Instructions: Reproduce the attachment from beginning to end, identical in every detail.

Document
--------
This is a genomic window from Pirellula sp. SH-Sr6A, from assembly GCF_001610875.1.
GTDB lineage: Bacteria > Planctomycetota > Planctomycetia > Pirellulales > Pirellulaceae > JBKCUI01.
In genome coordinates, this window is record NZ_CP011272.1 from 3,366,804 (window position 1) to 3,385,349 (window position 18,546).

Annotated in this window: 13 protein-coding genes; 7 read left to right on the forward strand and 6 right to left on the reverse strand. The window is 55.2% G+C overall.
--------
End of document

This is a genomic window from Pirellula sp. SH-Sr6A, from assembly GCF_001610875.1.
GTDB lineage: Bacteria > Planctomycetota > Planctomycetia > Pirellulales > Pirellulaceae > JBKCUI01.
In genome coordinates, this window is record NZ_CP011272.1 from 3,366,804 (window position 1) to 3,385,349 (window position 18,546).

Annotated in this window: 13 protein-coding genes; 7 read left to right on the forward strand and 6 right to left on the reverse strand. The window is 55.2% G+C overall.